The 1970s JVC Videosphere: An iconic example of ‘space age’ design

One of the most iconic examples of 1970s designs is the JVC Videosphere. This cathode ray tube television was first produced in 1970 and sold up until the beginning of the 1980s.

The Videosphere is shaped like an astronaut’s helmet. In the late 1960s, space travel had attracted people’s attention and had a major influence on design in general.

There were several other space-age television sets made in the early 1970s, probably influenced by the popularity of the first moon landing in 1969.

JVC’s Videosphere is said to have been inspired by the epic 1968 science fiction movie 2001: A Space Odyssey.

Videosphere with alarm clock base. Max Erds – Flickr, CC BY 2.0.

The space-age TV set comprised a sphere styled as an astronaut’s helmet standing on a square base. Most of the units had a plain base, although an alarm clock/timer base unit was also available. The casing was made of plastic with a smoked acrylic-covered the screen.

It was available in several colors: white, red, orange, and black units were produced in the 1970s, and a gray-colored model appeared in the 1980s.

JVC Videosphere displayed at the Geffrye Museum

The controls for channel tuning, brightness, contrast, and volume were positioned on the top, with the antenna and an audio plug located on the back. There was also a metal chain on the top, allowing the viewer to carry it around, or even hang it from the ceiling.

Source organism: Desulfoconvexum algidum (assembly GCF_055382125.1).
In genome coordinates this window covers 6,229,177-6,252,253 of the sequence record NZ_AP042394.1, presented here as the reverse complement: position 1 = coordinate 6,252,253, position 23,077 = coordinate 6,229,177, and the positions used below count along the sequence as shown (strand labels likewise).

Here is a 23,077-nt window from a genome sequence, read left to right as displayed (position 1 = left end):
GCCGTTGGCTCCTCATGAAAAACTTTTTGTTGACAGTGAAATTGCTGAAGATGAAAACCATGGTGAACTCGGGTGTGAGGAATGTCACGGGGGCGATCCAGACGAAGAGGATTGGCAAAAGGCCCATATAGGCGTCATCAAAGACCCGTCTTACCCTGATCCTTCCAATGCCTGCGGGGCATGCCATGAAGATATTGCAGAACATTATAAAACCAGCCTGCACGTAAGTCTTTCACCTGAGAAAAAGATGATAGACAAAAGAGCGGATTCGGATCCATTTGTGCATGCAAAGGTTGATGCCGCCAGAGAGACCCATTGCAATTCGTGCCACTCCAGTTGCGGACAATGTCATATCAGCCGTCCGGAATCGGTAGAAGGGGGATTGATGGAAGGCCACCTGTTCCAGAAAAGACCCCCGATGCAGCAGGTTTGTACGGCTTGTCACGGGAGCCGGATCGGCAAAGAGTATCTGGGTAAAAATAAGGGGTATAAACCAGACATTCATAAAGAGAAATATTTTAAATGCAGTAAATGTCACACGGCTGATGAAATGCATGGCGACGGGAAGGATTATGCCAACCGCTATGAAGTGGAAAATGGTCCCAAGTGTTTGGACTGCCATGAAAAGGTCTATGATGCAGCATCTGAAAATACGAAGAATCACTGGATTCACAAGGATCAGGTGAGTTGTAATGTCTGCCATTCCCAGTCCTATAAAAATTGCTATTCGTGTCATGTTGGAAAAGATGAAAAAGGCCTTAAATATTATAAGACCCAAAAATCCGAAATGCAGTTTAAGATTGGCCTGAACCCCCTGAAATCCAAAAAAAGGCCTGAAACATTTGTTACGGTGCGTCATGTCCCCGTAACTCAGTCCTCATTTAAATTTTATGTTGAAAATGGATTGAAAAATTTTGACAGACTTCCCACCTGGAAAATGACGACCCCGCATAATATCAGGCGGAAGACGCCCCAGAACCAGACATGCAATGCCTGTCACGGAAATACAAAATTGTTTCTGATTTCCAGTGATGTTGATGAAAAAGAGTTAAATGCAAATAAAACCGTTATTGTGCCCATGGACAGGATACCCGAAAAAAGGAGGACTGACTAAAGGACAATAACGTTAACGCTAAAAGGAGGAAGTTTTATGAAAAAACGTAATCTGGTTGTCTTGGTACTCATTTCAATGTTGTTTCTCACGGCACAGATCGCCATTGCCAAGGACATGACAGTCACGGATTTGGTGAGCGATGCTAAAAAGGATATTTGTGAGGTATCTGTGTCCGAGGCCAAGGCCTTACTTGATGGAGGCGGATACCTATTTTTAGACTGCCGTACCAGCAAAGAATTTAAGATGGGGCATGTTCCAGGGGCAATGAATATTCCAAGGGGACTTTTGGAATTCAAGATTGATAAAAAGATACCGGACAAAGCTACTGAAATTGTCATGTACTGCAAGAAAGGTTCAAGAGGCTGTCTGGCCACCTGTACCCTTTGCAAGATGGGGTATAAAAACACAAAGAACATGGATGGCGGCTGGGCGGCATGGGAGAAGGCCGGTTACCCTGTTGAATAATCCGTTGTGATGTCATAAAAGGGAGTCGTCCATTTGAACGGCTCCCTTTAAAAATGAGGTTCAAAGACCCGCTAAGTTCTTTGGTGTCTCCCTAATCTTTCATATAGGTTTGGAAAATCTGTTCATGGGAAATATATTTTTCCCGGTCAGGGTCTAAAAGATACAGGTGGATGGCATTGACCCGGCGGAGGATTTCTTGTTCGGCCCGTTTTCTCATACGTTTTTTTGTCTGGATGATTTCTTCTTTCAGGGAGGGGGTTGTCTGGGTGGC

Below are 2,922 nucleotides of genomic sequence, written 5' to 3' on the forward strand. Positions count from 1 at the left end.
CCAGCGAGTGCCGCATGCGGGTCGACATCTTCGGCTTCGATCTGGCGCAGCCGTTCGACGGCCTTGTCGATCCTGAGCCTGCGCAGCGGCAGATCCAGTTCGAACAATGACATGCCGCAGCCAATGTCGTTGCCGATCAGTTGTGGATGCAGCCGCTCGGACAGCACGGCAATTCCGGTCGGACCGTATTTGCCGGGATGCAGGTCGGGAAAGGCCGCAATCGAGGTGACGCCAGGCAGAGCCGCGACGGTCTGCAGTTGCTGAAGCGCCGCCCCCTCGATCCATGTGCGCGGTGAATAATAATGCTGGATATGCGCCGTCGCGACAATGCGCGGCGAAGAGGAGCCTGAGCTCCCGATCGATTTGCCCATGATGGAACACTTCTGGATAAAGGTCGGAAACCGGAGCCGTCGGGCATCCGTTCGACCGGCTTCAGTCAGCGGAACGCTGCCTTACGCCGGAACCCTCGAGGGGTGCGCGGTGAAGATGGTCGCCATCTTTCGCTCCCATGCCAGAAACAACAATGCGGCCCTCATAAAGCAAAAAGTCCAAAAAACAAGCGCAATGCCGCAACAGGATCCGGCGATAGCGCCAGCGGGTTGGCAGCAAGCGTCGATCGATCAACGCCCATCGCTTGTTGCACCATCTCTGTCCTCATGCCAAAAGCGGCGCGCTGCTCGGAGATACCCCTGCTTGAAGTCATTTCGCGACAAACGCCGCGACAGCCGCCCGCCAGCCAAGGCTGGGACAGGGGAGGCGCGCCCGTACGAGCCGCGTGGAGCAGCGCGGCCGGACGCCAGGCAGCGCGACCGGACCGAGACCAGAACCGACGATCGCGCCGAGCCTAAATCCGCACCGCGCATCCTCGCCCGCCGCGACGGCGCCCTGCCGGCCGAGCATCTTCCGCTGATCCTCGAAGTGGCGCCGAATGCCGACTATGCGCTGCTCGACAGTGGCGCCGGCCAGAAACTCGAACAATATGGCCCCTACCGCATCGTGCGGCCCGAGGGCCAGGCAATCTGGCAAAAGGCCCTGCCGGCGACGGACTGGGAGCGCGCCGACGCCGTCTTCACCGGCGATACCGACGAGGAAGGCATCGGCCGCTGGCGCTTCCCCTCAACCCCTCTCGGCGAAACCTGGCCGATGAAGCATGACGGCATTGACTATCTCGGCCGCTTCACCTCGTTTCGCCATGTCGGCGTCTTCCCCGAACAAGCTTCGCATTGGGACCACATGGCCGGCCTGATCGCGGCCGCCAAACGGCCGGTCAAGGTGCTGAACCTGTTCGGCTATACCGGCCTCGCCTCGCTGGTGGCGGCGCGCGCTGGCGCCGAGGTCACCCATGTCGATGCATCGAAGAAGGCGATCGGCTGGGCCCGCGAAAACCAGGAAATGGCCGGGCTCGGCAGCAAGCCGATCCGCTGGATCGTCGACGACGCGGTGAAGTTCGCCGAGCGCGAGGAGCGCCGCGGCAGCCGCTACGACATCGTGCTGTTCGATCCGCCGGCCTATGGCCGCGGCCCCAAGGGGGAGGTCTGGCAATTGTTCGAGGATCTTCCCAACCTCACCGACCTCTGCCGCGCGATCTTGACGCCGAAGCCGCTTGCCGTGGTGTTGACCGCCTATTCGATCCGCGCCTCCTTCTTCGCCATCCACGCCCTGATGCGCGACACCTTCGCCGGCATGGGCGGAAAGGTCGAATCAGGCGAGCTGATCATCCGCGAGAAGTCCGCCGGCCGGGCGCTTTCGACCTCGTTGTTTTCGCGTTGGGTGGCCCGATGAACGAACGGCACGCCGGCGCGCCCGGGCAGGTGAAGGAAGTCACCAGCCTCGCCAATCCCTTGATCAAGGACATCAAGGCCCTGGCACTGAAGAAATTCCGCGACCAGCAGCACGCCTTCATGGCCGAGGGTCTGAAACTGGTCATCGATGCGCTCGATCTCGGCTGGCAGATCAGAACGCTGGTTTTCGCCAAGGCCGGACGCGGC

The model with the alarm-clock base had a separate power plug, which allowed it to be used separately from the TV.

Top of the Videosphere showing the chain handle and channel dial. Canley, CC BY-SA 3.0.

 

JVC Radio and TV. Thorsten Haustein – Flickr, CC BY-ND 2.0.

The Videosphere targeted young people as its main consumers. It wasn’t designed to be the primary television in the home, but was usually found in children’s rooms as a second set.

The sphere has appeared in several movies since the 1970s. In the 1972 movie Conquest of the Planet of the Apes, there was a black Videosphere.

The sphere in the movie had a color screen, although the actual TV set produced by JVC was black-and-white.

In 1973, a red model can be seen in Woody Allen’s movie Sleeper and in 1974, a famous video artist called Nam June Paik used a white sphere for his art piece TV Buddha.

Nam June Paik’s TV Buddha. Angus Fraser – Flickr, CC BY 2.0.

 

Orange Videosphere. Simon Malz – Flickr, CC BY-SA 2.0.

The Videosphere was very popular because of its futuristic design. Today it can be found in many collections of old television sets.

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Some of the collectors replace the old black-and-white screens with color ones. Spare parts for the sphere are not easy to find, so restoring a Videosphere is not cheap.